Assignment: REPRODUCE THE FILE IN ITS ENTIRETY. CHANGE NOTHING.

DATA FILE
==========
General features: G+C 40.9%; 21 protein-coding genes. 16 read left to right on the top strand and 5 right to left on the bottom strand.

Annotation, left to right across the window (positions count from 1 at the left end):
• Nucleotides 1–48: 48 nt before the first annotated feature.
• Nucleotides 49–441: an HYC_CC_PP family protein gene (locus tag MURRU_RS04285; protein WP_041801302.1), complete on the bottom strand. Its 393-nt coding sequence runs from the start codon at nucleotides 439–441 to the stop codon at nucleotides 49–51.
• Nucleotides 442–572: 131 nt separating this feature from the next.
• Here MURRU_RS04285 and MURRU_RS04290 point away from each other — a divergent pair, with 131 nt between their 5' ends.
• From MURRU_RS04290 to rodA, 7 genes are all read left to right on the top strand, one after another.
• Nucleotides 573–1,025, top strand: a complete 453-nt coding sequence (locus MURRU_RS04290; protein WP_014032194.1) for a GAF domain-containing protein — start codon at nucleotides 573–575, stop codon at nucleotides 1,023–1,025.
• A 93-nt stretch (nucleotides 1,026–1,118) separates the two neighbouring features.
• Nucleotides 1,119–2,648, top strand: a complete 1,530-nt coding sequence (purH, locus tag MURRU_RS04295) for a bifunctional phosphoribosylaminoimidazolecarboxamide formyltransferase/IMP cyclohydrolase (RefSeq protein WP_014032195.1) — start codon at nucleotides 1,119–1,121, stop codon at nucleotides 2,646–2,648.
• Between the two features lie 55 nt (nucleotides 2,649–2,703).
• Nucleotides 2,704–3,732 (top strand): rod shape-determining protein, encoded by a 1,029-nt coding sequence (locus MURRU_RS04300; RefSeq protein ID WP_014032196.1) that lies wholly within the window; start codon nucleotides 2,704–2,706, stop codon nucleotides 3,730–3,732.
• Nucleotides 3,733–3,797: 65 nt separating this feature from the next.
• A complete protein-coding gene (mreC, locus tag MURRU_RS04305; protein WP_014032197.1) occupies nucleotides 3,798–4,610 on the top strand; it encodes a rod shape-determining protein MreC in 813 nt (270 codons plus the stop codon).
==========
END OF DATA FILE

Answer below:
General features: G+C 40.9%; 21 protein-coding genes. 16 read left to right on the top strand and 5 right to left on the bottom strand.

Annotation, left to right across the window (positions count from 1 at the left end):
• Nucleotides 1–48: 48 nt before the first annotated feature.
• Nucleotides 49–441: an HYC_CC_PP family protein gene (locus tag MURRU_RS04285; protein WP_041801302.1), complete on the bottom strand. Its 393-nt coding sequence runs from the start codon at nucleotides 439–441 to the stop codon at nucleotides 49–51.
• Nucleotides 442–572: 131 nt separating this feature from the next.
• Here MURRU_RS04285 and MURRU_RS04290 point away from each other — a divergent pair, with 131 nt between their 5' ends.
• From MURRU_RS04290 to rodA, 7 genes are all read left to right on the top strand, one after another.
• Nucleotides 573–1,025, top strand: a complete 453-nt coding sequence (locus MURRU_RS04290; protein WP_014032194.1) for a GAF domain-containing protein — start codon at nucleotides 573–575, stop codon at nucleotides 1,023–1,025.
• A 93-nt stretch (nucleotides 1,026–1,118) separates the two neighbouring features.
• Nucleotides 1,119–2,648, top strand: a complete 1,530-nt coding sequence (purH, locus tag MURRU_RS04295) for a bifunctional phosphoribosylaminoimidazolecarboxamide formyltransferase/IMP cyclohydrolase (RefSeq protein WP_014032195.1) — start codon at nucleotides 1,119–1,121, stop codon at nucleotides 2,646–2,648.
• Between the two features lie 55 nt (nucleotides 2,649–2,703).
• Nucleotides 2,704–3,732 (top strand): rod shape-determining protein, encoded by a 1,029-nt coding sequence (locus MURRU_RS04300; RefSeq protein ID WP_014032196.1) that lies wholly within the window; start codon nucleotides 2,704–2,706, stop codon nucleotides 3,730–3,732.
• Nucleotides 3,733–3,797: 65 nt separating this feature from the next.
• A complete protein-coding gene (mreC, locus tag MURRU_RS04305; protein WP_014032197.1) occupies nucleotides 3,798–4,610 on the top strand; it encodes a rod shape-determining protein MreC in 813 nt (270 codons plus the stop codon).